- Associated Press - Friday, April 7, 2017

NASHVILLE, Tenn. (AP) - The Latest on the firing of a public radio reporter in Chattanooga, Tennessee (all times local):

2 p.m.

The attorney for a public radio reporter fired by the University of Tennessee-Chattanooga says internal emails show a pattern of “retaliation” by school officials after Republican lawmakers complained that she hadn’t identified herself as a member of the news media in meetings she attended with them.

Justin Gilbert is representing former staffer Jacqui Helbert in a lawsuit against the university. Gilbert says that after Helbert was fired, her story was removed from the radio station’s website and her supervisor was instructed to “keep quiet.”

In Gilbert’s words, those actions represent “the opposite of an open public university accountable to the public.”

The internal correspondence released by the school under Tennessee public records laws shows that university leaders feared lawmakers might cut state funding if they didn’t take action against the reporter.


2 a.m.

Emails show that university officials who fired a Chattanooga public radio reporter for not identifying herself in sessions with Tennessee lawmakers were worried about losing state funding if they didn’t take action.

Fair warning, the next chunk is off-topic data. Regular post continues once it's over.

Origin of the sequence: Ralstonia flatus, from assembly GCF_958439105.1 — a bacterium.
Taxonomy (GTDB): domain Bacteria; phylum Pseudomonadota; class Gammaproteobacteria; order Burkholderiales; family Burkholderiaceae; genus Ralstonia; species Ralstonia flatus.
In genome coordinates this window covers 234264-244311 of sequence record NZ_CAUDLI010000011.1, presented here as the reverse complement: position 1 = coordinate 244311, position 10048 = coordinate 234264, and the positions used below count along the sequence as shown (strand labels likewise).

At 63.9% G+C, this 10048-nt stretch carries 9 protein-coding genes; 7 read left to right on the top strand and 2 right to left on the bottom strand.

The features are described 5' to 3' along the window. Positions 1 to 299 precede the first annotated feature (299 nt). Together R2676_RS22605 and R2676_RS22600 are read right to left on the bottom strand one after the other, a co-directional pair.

According to the emails obtained by The Associated Press under state public records laws, University of Tennessee-Chattanooga Chancellor Steven Angle was concerned that not firing reporter Jacqui Helbert would be “gambling with the future” of WUTC-FM.

Angle also called for station news director Michael Miller “to keep quiet and toe the line” on the termination decision.

Helbert had accompanied a group of high school students concerned about the transgender bathroom bill to the state Capitol in Nashville. Republican lawmakers, who control the university’s funding, complained that Helbert hadn’t told them she was recording their comments for broadcast.

National Public Radio criticized the firing.


Corrects news director’s last name to Miller.

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